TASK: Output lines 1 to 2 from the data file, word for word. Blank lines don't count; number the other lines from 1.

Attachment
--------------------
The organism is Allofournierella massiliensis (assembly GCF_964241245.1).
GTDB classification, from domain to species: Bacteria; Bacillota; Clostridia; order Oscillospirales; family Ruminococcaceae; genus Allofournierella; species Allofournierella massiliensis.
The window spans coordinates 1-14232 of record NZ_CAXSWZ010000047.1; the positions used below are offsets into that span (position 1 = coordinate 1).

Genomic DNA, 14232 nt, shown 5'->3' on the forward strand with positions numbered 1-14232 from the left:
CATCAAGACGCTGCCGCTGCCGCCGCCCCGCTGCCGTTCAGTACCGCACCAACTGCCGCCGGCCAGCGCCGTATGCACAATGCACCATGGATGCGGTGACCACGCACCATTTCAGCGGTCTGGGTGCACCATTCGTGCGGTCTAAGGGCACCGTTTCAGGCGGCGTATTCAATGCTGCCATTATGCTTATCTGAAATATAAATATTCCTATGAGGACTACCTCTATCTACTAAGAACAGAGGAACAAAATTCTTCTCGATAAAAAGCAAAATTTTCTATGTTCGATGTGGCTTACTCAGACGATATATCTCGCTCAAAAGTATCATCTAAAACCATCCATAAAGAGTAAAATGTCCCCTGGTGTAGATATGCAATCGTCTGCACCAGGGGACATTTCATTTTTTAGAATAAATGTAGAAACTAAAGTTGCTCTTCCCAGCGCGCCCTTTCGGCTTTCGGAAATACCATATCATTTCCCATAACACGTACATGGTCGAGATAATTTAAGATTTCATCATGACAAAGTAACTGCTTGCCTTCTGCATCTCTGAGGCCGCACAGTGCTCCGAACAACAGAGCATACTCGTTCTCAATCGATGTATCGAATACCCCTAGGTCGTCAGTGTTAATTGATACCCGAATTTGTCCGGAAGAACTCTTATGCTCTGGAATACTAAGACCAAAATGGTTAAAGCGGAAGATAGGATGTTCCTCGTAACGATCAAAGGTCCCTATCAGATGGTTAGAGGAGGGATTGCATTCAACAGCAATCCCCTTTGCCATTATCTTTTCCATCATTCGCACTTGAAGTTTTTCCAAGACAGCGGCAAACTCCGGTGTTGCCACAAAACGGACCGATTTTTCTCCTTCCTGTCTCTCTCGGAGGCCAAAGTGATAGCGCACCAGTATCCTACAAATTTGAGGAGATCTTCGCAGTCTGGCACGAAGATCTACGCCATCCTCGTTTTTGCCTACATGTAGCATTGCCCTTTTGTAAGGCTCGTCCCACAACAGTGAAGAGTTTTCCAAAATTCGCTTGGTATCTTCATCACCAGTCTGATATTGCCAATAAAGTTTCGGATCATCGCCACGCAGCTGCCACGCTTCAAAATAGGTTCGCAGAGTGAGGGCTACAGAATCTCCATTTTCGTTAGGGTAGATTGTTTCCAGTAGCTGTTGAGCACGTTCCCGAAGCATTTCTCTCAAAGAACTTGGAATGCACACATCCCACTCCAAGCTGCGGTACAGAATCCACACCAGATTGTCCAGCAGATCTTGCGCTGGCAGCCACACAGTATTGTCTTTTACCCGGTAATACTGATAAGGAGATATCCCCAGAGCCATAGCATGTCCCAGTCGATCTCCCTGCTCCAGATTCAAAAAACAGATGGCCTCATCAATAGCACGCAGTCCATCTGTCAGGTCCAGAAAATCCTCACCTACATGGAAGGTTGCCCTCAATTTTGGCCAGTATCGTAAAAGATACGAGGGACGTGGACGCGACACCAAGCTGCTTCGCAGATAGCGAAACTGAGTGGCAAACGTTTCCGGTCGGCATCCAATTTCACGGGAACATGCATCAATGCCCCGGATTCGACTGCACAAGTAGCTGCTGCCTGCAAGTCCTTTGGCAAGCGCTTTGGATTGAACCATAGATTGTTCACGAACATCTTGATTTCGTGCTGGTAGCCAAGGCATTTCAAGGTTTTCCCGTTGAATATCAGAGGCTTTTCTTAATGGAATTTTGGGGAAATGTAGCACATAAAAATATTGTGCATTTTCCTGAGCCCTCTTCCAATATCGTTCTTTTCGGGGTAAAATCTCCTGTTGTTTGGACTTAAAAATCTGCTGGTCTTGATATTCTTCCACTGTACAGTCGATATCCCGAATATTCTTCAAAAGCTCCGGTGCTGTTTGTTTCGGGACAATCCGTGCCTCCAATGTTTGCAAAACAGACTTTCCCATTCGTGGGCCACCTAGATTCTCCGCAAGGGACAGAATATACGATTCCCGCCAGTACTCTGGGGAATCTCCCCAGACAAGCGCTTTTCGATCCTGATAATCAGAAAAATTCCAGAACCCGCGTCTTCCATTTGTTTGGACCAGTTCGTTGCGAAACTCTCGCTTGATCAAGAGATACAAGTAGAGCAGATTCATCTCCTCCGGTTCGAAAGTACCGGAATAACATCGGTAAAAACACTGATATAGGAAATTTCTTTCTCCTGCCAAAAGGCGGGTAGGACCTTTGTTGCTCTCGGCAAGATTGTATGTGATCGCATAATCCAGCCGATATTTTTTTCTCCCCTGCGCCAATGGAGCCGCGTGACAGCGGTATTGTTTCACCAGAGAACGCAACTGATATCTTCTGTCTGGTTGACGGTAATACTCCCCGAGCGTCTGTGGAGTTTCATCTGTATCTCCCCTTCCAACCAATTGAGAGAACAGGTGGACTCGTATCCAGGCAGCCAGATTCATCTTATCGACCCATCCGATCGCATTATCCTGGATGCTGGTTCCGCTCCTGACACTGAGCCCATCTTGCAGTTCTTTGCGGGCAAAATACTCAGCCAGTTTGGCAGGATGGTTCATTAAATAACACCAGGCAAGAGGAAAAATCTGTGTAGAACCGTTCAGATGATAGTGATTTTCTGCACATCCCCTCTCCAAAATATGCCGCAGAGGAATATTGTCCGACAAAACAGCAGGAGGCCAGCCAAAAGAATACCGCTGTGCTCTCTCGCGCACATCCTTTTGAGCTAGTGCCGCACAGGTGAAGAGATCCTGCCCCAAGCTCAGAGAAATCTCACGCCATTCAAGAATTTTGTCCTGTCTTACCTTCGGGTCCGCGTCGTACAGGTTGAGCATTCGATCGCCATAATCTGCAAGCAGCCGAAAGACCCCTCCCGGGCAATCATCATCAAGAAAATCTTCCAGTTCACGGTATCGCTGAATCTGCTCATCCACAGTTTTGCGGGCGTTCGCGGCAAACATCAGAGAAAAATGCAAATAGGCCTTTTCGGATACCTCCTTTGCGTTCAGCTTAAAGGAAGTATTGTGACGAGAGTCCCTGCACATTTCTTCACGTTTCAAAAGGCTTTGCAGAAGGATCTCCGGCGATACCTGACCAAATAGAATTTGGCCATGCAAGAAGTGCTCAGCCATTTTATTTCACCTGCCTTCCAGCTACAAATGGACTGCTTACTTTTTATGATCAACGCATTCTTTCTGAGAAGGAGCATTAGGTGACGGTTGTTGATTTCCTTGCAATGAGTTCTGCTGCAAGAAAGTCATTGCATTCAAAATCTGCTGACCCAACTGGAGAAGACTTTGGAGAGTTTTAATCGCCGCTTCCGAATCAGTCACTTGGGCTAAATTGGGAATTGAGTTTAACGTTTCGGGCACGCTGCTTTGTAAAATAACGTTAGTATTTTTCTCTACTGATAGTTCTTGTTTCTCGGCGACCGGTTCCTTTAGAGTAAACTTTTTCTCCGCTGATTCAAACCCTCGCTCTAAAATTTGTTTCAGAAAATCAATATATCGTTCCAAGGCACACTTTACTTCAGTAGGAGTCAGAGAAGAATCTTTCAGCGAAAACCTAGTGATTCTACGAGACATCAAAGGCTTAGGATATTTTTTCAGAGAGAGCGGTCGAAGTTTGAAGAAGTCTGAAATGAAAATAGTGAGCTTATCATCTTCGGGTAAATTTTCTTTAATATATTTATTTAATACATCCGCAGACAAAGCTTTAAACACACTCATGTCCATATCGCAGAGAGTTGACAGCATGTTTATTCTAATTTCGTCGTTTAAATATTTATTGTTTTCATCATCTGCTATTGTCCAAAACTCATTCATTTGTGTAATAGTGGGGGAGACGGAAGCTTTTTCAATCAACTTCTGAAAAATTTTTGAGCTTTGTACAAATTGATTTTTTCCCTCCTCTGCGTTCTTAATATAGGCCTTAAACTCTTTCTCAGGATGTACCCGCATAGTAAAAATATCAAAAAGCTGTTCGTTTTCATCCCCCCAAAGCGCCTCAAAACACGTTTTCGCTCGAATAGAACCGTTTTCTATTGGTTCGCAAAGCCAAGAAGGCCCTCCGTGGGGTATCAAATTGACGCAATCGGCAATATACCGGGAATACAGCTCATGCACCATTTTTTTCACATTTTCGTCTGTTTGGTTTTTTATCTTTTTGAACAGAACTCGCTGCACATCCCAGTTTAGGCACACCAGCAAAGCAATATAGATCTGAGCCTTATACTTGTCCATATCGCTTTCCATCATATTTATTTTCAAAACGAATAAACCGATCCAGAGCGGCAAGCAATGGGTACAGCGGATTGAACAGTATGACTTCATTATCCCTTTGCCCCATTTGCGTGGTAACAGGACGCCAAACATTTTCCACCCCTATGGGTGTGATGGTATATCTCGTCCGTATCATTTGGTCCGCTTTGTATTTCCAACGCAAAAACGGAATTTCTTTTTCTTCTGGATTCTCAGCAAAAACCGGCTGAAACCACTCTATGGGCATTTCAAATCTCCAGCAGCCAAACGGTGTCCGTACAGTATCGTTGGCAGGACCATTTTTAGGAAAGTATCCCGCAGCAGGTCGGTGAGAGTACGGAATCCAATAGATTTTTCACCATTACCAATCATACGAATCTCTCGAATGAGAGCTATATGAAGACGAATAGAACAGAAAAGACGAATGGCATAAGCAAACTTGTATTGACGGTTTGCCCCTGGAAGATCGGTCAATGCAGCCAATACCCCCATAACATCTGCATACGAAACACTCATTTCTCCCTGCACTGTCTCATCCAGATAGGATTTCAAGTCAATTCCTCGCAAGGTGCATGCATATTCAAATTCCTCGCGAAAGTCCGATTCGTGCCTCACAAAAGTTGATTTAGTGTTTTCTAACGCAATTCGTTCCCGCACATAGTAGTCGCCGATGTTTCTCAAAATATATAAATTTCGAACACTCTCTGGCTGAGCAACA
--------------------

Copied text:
The organism is Allofournierella massiliensis (assembly GCF_964241245.1).
GTDB classification, from domain to species: Bacteria; Bacillota; Clostridia; order Oscillospirales; family Ruminococcaceae; genus Allofournierella; species Allofournierella massiliensis.